Image above: Artist's rendering of the LCROSS spacecraft and Centaur separation. Click image to enlarge Credit: NASA Earth’s closest neighbor is holding a secret. In 1999, hints of that secret were revealed in the form of concentrated hydrogen signatures detected in permanently shadowed craters at the lunar poles by NASA’s Lunar Prospector. These readings may be an indication of lunar water and could have far-reaching implications as humans expand exploration past low-Earth orbit. The Lunar CRater Observing and Sensing Satellite (LCROSS) mission is seeking a definitive answer.
In April 2006, NASA selected the LCROSS proposal for a low-cost, fast-track companion mission to the Lunar Reconnaissance Orbiter (LRO). The main LCROSS mission objective is to confirm the presence or absence of water ice in a permanently shadowed crater near a lunar polar region.
LCROSS launched with the Lunar Reconnaissance Orbiter (LRO) aboard an Atlas V rocket from Cape Canaveral, Fla., on June 18, 2009 at 2:32 p.m. PDT. The LCROSS shepherding spacecraft and the Atlas V’s Centaur upper stage rocket executed a fly-by of the moon on June 23, 2009 (LCROSS lunar swingby video stream coverage) and entered into an elongated Earth orbit to position LCROSS for impact on a lunar pole. On final approach, the shepherding spacecraft and Centaur will separate. The Centaur will act as a heavy impactor to create a debris plume that will rise above the lunar surface. Projected impact at the lunar South Pole is currently: Oct 9, 2009 at 4:30 a.m. PDT. Following four minutes behind, the shepherding spacecraft will fly through the debris plume, collecting and relaying data back to Earth before impacting the lunar surface and creating a second debris plume.
The debris plumes are expected to be visible from Earth- and space-based telescopes 10-to-12 inches and larger.
The LCROSS science payload consists of two near-infrared spectrometers, a visible light spectrometer, two mid-infrared cameras, two near-infrared cameras, a visible camera and a visible radiometer. The LCROSS instruments were selected to provide mission scientists with multiple complimentary views of the debris plume created by the Centaur impact.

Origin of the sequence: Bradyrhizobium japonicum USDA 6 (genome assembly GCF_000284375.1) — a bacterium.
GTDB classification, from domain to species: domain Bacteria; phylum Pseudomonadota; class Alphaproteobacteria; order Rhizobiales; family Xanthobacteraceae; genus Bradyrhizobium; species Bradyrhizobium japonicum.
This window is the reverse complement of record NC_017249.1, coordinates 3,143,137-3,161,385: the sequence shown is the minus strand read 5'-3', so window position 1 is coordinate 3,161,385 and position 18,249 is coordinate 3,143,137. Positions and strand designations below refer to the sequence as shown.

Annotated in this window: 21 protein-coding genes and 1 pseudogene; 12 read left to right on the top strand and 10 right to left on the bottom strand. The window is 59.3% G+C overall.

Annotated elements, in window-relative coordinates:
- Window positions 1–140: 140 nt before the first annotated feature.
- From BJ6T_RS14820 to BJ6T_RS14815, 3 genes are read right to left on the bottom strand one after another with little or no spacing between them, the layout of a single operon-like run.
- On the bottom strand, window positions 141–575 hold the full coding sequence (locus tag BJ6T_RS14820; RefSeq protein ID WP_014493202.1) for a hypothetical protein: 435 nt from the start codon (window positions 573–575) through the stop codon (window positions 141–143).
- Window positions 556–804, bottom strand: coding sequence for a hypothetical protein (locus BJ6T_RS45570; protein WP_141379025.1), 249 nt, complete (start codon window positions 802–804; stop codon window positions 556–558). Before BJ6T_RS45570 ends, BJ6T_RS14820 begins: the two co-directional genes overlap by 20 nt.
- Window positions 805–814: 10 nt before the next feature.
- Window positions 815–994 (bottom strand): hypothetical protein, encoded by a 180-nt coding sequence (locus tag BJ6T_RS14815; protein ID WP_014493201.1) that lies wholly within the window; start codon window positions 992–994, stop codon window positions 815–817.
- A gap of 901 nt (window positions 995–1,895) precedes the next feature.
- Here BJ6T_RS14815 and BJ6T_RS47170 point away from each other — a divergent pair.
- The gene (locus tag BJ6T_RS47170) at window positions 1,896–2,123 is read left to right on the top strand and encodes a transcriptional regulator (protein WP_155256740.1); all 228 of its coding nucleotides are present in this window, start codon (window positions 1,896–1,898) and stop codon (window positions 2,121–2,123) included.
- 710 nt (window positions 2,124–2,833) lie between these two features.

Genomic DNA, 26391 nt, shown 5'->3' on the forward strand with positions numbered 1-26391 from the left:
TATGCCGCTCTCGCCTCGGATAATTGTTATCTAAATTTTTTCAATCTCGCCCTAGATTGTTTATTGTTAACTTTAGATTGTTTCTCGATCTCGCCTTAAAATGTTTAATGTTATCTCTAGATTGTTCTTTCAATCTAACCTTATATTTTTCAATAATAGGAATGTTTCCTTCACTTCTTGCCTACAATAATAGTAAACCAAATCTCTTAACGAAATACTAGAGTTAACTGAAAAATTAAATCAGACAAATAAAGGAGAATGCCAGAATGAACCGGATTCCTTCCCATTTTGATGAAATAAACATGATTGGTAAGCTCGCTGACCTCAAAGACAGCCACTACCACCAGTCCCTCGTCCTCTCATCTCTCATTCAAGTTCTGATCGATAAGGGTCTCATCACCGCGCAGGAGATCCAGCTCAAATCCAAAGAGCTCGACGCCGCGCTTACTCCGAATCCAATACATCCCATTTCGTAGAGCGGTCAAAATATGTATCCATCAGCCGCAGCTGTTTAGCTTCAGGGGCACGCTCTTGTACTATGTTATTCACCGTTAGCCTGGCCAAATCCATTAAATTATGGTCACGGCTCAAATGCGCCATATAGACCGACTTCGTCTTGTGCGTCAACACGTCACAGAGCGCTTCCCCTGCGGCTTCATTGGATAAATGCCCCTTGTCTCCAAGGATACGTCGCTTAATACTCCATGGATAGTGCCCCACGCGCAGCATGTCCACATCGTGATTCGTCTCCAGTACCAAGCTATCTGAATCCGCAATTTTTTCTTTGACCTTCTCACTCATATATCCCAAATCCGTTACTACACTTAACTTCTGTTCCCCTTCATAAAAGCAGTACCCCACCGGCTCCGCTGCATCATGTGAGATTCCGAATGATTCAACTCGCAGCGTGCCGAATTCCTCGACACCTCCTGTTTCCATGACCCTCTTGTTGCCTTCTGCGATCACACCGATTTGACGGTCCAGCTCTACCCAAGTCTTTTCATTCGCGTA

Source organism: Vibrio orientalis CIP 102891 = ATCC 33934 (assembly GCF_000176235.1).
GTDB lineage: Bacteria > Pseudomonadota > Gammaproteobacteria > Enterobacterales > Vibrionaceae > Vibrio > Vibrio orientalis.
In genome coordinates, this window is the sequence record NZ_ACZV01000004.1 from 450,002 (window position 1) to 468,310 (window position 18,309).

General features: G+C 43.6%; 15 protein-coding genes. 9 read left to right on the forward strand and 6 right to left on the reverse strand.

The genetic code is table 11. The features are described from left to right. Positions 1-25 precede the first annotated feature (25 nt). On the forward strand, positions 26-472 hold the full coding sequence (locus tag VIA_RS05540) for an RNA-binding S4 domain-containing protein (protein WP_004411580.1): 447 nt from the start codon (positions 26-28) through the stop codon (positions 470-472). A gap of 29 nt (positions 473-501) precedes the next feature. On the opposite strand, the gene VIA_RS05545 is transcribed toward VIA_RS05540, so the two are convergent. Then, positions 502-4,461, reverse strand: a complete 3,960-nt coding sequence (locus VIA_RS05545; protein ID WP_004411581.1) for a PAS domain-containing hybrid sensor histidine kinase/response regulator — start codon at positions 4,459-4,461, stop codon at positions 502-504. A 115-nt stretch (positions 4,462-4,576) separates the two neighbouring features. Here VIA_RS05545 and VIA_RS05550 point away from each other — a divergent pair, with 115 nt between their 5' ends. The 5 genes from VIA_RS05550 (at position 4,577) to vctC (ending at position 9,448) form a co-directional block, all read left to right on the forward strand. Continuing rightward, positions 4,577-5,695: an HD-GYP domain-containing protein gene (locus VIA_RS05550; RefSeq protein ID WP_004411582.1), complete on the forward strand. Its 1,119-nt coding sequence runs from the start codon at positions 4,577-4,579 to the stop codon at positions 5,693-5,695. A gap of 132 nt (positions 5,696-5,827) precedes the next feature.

As the ejecta rises above the target crater’s rim and is exposed to sunlight, any water-ice, hydrocarbons or organics will vaporize and break down into their basic components. These components primarily will be monitored by the visible and infrared spectrometers. The near-infrared and mid-infrared cameras will determine the total amount and distribution of water in the debris plume. The spacecraft’s visible camera will track the impact location and the behavior of the debris plume while the visible radiometer will measure the flash created by the Centaur impact.
NASA’s Ames Research Center, Moffett Field, Calif., is overseeing the development of the LCROSS mission with its spacecraft and integration partner, Northrop Grumman, Redondo Beach, Calif. LCROSS is a fast-paced, low-cost, mission that will leverage some existing NASA systems, commercial-off-the-shelf components, the spacecraft expertise of Northrop Grumman and experience gained during the Lunar Prospector Mission in 1999. Ames is managing the mission, conducting mission operations, and developing the payload instruments, while Northrop Grumman designed and is building the spacecraft for this innovative mission. Ames mission scientists will spearhead the data analysis.